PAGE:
Frequently Asked Questions

How long does it take to bike across Canada?

As everyone rides at different speeds a better question is what months is Canada passable by bicycle. Generally there is a five month window-of-opportunity when the risk of snow is limited along southern routes. This is between May to September. Really quick riders can tour across in two months. But if you take in scenery, visit family and friends along the way and stop at all the tourist spots, plan for 3-4 months.

How much does it cost?

This depends what type of traveller you are. Hotels, wild camping or a mix of the two? Having enough money for quality food is a must so your body doesn't crash. A cheap motel with a bed and shower at least once a week is really nice to make one feel human again. Don't forget to budget for airfare, bike shipment and celebratory beer(s) at the end. To get an idea of how to create a budget, Rino sent me this spreadsheet and wishes to share it. Here is the accompanying note:

Hi, I have made a Excel expense sheet to cycle across Canada, It is not a pro project, just something I have made because I did not find anything that I liked on internet. On the sheet you input expenses and km, date etc... then you get a total. Might help for people who don't play with Excel. I don't have any interest or own a company of any kind but I like cycling and touring. So I like to know if I can post it on your web site and probably that with time people will improve my version, all the better for everyone. Thank you! Rino.

Rino's excel sheet - Cycling Canada Excel Budget

How detailed should my plan be?

There are too many variables for a detailed day-to-day itinerary: weather, getting lost, gear break-down, tourist stops, bear attack/photo-op, illness, rest-days, tail-wind, etc. Plan to hit major population centres for a day off - where it's easy to re-supply food, gear, do any bike repairs, rest legs.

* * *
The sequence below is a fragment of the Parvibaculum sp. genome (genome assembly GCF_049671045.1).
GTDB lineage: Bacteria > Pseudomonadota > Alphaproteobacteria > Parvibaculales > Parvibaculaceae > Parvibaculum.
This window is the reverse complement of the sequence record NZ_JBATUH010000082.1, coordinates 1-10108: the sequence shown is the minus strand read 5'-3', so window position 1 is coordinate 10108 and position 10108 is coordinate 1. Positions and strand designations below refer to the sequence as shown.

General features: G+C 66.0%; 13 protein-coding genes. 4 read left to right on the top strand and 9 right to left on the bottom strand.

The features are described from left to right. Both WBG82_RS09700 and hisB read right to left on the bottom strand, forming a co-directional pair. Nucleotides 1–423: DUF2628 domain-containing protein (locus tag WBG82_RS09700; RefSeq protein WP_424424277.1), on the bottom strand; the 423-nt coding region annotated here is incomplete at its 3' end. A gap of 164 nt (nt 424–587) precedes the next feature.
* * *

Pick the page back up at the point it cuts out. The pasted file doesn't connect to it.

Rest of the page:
Do I have to worry about wildlife?

In my experience, fear comes from not knowing what to expect and not feeling you have any control over what’s about to happen. When you feel helpless, you’re far more afraid than you would be if you knew the facts. If you’re not sure what to be alarmed about, everything is alarming. - Chris Hadfield

Fear of wild animals is healthy. With respect and knowledge, that fear can be overcome for a successful journey. Like ocean swimming or mountain hiking, knowing what to expect in these environments is required to be safe and injury-free. Familiarise yourself by reading up on Canadian wildlife. Purchase and practise using a bear-spray canister, bear-bangers and air-horns. Trekking across Canada, you will see these animals: black/grizzly/polar/spirit bears, cougars, gray wolves, mating moose, snakes, rabid raccoons, wolf spiders, yodelling loons.

What type of bike should I buy?

This varies for everyone, depending on budget and comfort-level. A touring specific bike will be the most comfortable over the long-haul and there are several different models available out there.

  • Sizing
    Spending hours/days/weeks/months in the saddle means it's important the bike frame fits you well. To get fitted/sized try using this Fit Calculator first. Then head to a local bike shop and ask to be fitted there. See if the numbers line up. Test ride a million different bikes and get opinions from bike shop staff who you trust (and when you ride back through your town, ask for a free tune up!).